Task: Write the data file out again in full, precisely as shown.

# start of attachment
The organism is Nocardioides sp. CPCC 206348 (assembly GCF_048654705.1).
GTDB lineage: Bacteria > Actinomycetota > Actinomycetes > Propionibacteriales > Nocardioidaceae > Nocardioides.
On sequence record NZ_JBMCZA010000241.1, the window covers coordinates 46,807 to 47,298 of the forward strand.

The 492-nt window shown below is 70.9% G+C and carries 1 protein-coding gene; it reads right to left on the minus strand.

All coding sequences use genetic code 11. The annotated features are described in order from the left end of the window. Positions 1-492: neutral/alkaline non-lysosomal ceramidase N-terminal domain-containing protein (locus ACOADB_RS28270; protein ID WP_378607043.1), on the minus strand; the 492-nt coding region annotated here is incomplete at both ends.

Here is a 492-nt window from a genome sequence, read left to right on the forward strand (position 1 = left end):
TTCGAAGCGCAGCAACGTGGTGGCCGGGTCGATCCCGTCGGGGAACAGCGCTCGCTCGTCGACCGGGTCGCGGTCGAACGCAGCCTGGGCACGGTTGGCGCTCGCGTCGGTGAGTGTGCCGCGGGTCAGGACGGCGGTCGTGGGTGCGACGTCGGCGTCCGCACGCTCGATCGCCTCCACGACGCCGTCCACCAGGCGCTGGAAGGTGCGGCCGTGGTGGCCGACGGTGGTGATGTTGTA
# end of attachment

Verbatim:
The organism is Nocardioides sp. CPCC 206348 (assembly GCF_048654705.1).
GTDB lineage: Bacteria > Actinomycetota > Actinomycetes > Propionibacteriales > Nocardioidaceae > Nocardioides.
On sequence record NZ_JBMCZA010000241.1, the window covers coordinates 46,807 to 47,298 of the forward strand.

The 492-nt window shown below is 70.9% G+C and carries 1 protein-coding gene; it reads right to left on the minus strand.

All coding sequences use genetic code 11. The annotated features are described in order from the left end of the window. Positions 1-492: neutral/alkaline non-lysosomal ceramidase N-terminal domain-containing protein (locus ACOADB_RS28270; protein ID WP_378607043.1), on the minus strand; the 492-nt coding region annotated here is incomplete at both ends.

Here is a 492-nt window from a genome sequence, read left to right on the forward strand (position 1 = left end):
TTCGAAGCGCAGCAACGTGGTGGCCGGGTCGATCCCGTCGGGGAACAGCGCTCGCTCGTCGACCGGGTCGCGGTCGAACGCAGCCTGGGCACGGTTGGCGCTCGCGTCGGTGAGTGTGCCGCGGGTCAGGACGGCGGTCGTGGGTGCGACGTCGGCGTCCGCACGCTCGATCGCCTCCACGACGCCGTCCACCAGGCGCTGGAAGGTGCGGCCGTGGTGGCCGACGGTGGTGATGTTGTA